You can’t pin Billie Eilish down. The 19–year–old pop prodigy cemented herself as one of the most famous teenagers in the world with her 2019 debut album, the monumental WHEN WE ALL FALL ASLEEP, WHERE DO WE GO? The LP was co–written and produced entirely by her brother Finneas O'Connell, who recorded it with Eilish mostly in her childhood bedroom of their parents’ home in L.A. The record was a collage of Eilish’s brain, effortlessly switching between genres: art–pop, avant–folk, R&B–esque ruminations on hell, something akin to Frank Sinatra, and a song that even sampled The Office. It was a can’t–miss spectacle from the rising wunderkind, humorous yet genuinely introspective, eclectic yet cohesive, eccentric but not uncomfortable. WHEN WE ALL FALL ASLEEP, WHERE DO WE GO? was a near–perfect thesis statement for everything Eilish stood for at the time. She was the soundtrack to your nightmares and your nights out. She was the bad guy, instantly recognizable in her oversized sweatshirts, black hair and green roots, and with her glazed ocean eyes aimed somewhere just beyond the camera. 

All of these elements are stripped away in her highly anticipated sophomore album, Happier Than Ever. On the striking cover, Eilish, now sporting a blonde bombshell look, stares dead–eyed upward with a tear streaked across her cheek, with nothing but a simple white shawl around her shoulders. The art visualizes the moods of the record: somber, introspective, wise, glib, seductive, lonely, liberating, and euphoric all at once. Happier Than Ever lives up to its title. It’s a testament to Eilish as an artist and a person, the sound of a child star maturing. 

On the opener “Getting Older,” we hear Eilish poignantly voice her inner narrative, musing on the toll of fame on her psyche and her growing responsibilities. We also get a rare moment of vulnerability from the teen, who once said “duh!” in mock disgust. Eilish discloses that she was abused, a theme that also crops up elsewhere on Happier Than Ever. While the recording process was significantly more enjoyable compared to the recording of Eilish’s debut, it wasn’t without tough moments. “I had to take a break in the middle of writing [“Getting Older”],” Eilish told Rolling Stone. “I wanted to cry, because it was so revealing. And it’s just the truth.”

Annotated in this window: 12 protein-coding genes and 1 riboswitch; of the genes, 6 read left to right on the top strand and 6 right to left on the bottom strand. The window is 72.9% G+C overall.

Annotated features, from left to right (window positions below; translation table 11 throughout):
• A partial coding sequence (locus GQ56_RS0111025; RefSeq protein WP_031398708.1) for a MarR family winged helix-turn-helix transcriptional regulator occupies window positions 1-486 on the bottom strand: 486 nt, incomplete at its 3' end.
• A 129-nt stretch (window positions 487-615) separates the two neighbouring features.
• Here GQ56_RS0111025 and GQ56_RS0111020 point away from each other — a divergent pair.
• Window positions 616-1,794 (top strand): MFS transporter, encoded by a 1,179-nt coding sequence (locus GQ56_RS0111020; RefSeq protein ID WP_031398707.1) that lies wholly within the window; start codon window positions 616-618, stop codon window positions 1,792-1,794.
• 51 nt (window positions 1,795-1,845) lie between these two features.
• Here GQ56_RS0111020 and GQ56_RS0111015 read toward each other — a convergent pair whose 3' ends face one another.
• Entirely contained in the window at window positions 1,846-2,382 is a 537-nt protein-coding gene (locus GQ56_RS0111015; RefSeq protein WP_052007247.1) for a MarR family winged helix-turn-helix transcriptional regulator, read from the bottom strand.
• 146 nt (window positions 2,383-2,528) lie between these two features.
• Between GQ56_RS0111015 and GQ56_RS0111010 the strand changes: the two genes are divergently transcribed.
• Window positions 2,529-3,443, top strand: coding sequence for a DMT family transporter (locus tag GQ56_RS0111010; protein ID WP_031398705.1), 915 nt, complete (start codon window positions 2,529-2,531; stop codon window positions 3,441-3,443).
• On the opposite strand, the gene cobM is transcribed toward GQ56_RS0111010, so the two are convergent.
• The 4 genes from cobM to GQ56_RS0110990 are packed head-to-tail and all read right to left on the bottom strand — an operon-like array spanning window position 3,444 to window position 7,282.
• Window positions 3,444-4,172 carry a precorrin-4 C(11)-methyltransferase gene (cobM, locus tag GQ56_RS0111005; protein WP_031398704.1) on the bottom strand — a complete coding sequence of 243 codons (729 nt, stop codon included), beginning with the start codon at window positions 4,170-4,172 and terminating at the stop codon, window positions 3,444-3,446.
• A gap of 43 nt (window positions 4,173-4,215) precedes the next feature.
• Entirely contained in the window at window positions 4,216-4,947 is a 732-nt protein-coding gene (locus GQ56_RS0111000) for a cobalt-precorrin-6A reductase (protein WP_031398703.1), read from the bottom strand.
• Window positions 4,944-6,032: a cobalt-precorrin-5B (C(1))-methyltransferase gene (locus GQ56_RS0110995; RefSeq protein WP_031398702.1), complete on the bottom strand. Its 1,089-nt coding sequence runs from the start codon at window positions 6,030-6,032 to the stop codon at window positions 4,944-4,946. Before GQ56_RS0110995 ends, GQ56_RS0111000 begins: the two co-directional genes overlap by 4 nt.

But soft, authentic moments like this one are balanced out with a layer of harsh, self–protecting confidence. On the early stand–out track, “I Didn’t Change My Number,” a sample of Eilish’s dog Shark snarling jolts the listener out of the reflective spell of “Getting Older.” Part of Happier Than Ever’s pleasures comes from how well transitions are executed on the album. Similarly, the breathy and seductive “Oxytocin” provides an adrenaline rush that directly follows the calm introspection of “my future.” The one–two punch of spoken word interlude “Not My Responsibility” and its counterpart “OverHeated” come after the dreamy love song “Halley’s Comet.” The near–acoustic and vulnerable single “Your Power” precedes the scuzzy and opaque highlight “NDA.” Eilish knows she can give the public only so much of her private life and the tracklist reflects her understandable defensiveness. “I wish that I could tell the fans everything I think and feel and it wouldn’t live on the internet forever,” she told Rolling Stone.